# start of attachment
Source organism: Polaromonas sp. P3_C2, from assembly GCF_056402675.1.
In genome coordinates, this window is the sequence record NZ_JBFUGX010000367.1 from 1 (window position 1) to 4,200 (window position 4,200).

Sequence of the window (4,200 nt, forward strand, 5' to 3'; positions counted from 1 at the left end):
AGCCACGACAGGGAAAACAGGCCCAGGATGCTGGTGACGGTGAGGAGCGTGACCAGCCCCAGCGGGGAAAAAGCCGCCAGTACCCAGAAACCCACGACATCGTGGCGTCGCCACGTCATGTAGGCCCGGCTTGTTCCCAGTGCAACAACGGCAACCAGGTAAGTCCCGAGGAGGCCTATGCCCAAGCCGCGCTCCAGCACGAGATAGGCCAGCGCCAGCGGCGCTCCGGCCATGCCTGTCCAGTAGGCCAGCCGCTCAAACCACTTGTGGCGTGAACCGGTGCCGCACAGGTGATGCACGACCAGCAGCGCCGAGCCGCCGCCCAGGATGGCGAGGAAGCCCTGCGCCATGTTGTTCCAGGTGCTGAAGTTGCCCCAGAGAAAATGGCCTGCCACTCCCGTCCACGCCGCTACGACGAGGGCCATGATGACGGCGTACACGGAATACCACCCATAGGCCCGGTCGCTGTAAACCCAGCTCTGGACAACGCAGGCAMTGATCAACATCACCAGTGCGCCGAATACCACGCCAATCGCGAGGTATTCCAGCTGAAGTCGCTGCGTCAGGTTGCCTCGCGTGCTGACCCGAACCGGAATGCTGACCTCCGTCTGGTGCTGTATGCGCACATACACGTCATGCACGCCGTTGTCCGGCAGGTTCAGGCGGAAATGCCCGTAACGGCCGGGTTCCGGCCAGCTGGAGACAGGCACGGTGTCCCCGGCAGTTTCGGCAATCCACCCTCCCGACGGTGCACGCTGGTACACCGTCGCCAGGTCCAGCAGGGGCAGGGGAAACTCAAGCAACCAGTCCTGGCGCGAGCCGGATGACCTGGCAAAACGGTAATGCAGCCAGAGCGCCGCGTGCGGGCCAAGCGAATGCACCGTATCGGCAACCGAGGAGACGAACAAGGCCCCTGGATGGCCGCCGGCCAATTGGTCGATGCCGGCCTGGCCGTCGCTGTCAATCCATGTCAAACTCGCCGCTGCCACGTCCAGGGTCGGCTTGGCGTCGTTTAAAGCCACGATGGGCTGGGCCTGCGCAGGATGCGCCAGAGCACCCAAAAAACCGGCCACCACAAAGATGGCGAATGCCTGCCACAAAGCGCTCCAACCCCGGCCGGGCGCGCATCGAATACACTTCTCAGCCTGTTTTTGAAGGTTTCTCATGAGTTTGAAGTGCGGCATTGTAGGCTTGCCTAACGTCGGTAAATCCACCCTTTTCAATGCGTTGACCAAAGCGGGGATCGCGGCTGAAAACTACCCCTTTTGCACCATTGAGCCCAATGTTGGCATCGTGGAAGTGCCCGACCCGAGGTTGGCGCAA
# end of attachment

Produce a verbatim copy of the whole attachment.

Source organism: Polaromonas sp. P3_C2, from assembly GCF_056402675.1.
In genome coordinates, this window is the sequence record NZ_JBFUGX010000367.1 from 1 (window position 1) to 4,200 (window position 4,200).

Sequence of the window (4,200 nt, forward strand, 5' to 3'; positions counted from 1 at the left end):
AGCCACGACAGGGAAAACAGGCCCAGGATGCTGGTGACGGTGAGGAGCGTGACCAGCCCCAGCGGGGAAAAAGCCGCCAGTACCCAGAAACCCACGACATCGTGGCGTCGCCACGTCATGTAGGCCCGGCTTGTTCCCAGTGCAACAACGGCAACCAGGTAAGTCCCGAGGAGGCCTATGCCCAAGCCGCGCTCCAGCACGAGATAGGCCAGCGCCAGCGGCGCTCCGGCCATGCCTGTCCAGTAGGCCAGCCGCTCAAACCACTTGTGGCGTGAACCGGTGCCGCACAGGTGATGCACGACCAGCAGCGCCGAGCCGCCGCCCAGGATGGCGAGGAAGCCCTGCGCCATGTTGTTCCAGGTGCTGAAGTTGCCCCAGAGAAAATGGCCTGCCACTCCCGTCCACGCCGCTACGACGAGGGCCATGATGACGGCGTACACGGAATACCACCCATAGGCCCGGTCGCTGTAAACCCAGCTCTGGACAACGCAGGCAMTGATCAACATCACCAGTGCGCCGAATACCACGCCAATCGCGAGGTATTCCAGCTGAAGTCGCTGCGTCAGGTTGCCTCGCGTGCTGACCCGAACCGGAATGCTGACCTCCGTCTGGTGCTGTATGCGCACATACACGTCATGCACGCCGTTGTCCGGCAGGTTCAGGCGGAAATGCCCGTAACGGCCGGGTTCCGGCCAGCTGGAGACAGGCACGGTGTCCCCGGCAGTTTCGGCAATCCACCCTCCCGACGGTGCACGCTGGTACACCGTCGCCAGGTCCAGCAGGGGCAGGGGAAACTCAAGCAACCAGTCCTGGCGCGAGCCGGATGACCTGGCAAAACGGTAATGCAGCCAGAGCGCCGCGTGCGGGCCAAGCGAATGCACCGTATCGGCAACCGAGGAGACGAACAAGGCCCCTGGATGGCCGCCGGCCAATTGGTCGATGCCGGCCTGGCCGTCGCTGTCAATCCATGTCAAACTCGCCGCTGCCACGTCCAGGGTCGGCTTGGCGTCGTTTAAAGCCACGATGGGCTGGGCCTGCGCAGGATGCGCCAGAGCACCCAAAAAACCGGCCACCACAAAGATGGCGAATGCCTGCCACAAAGCGCTCCAACCCCGGCCGGGCGCGCATCGAATACACTTCTCAGCCTGTTTTTGAAGGTTTCTCATGAGTTTGAAGTGCGGCATTGTAGGCTTGCCTAACGTCGGTAAATCCACCCTTTTCAATGCGTTGACCAAAGCGGGGATCGCGGCTGAAAACTACCCCTTTTGCACCATTGAGCCCAATGTTGGCATCGTGGAAGTGCCCGACCCGAGGTTGGCGCAA